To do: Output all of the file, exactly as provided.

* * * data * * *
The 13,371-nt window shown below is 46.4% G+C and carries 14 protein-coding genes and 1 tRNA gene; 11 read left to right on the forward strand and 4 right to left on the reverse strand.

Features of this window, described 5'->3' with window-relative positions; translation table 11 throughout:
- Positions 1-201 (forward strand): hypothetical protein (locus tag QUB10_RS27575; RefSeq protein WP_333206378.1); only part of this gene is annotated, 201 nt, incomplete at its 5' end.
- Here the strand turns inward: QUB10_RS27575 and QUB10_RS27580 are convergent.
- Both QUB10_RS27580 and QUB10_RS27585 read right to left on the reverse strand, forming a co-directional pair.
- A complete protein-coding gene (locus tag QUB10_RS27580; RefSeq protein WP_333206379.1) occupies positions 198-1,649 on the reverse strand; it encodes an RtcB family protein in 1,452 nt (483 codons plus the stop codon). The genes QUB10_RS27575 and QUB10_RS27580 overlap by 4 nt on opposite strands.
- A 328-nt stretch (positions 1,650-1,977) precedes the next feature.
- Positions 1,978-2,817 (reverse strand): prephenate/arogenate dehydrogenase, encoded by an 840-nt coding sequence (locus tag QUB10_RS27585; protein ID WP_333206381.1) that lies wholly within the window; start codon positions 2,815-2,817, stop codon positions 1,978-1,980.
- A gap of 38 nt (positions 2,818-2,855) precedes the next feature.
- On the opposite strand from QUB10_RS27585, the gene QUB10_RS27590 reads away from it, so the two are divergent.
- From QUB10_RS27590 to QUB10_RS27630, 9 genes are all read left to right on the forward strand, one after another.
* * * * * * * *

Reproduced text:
The 13,371-nt window shown below is 46.4% G+C and carries 14 protein-coding genes and 1 tRNA gene; 11 read left to right on the forward strand and 4 right to left on the reverse strand.

Features of this window, described 5'->3' with window-relative positions; translation table 11 throughout:
- Positions 1-201 (forward strand): hypothetical protein (locus tag QUB10_RS27575; RefSeq protein WP_333206378.1); only part of this gene is annotated, 201 nt, incomplete at its 5' end.
- Here the strand turns inward: QUB10_RS27575 and QUB10_RS27580 are convergent.
- Both QUB10_RS27580 and QUB10_RS27585 read right to left on the reverse strand, forming a co-directional pair.
- A complete protein-coding gene (locus tag QUB10_RS27580; RefSeq protein WP_333206379.1) occupies positions 198-1,649 on the reverse strand; it encodes an RtcB family protein in 1,452 nt (483 codons plus the stop codon). The genes QUB10_RS27575 and QUB10_RS27580 overlap by 4 nt on opposite strands.
- A 328-nt stretch (positions 1,650-1,977) precedes the next feature.
- Positions 1,978-2,817 (reverse strand): prephenate/arogenate dehydrogenase, encoded by an 840-nt coding sequence (locus tag QUB10_RS27585; protein ID WP_333206381.1) that lies wholly within the window; start codon positions 2,815-2,817, stop codon positions 1,978-1,980.
- A gap of 38 nt (positions 2,818-2,855) precedes the next feature.
- On the opposite strand from QUB10_RS27585, the gene QUB10_RS27590 reads away from it, so the two are divergent.
- From QUB10_RS27590 to QUB10_RS27630, 9 genes are all read left to right on the forward strand, one after another.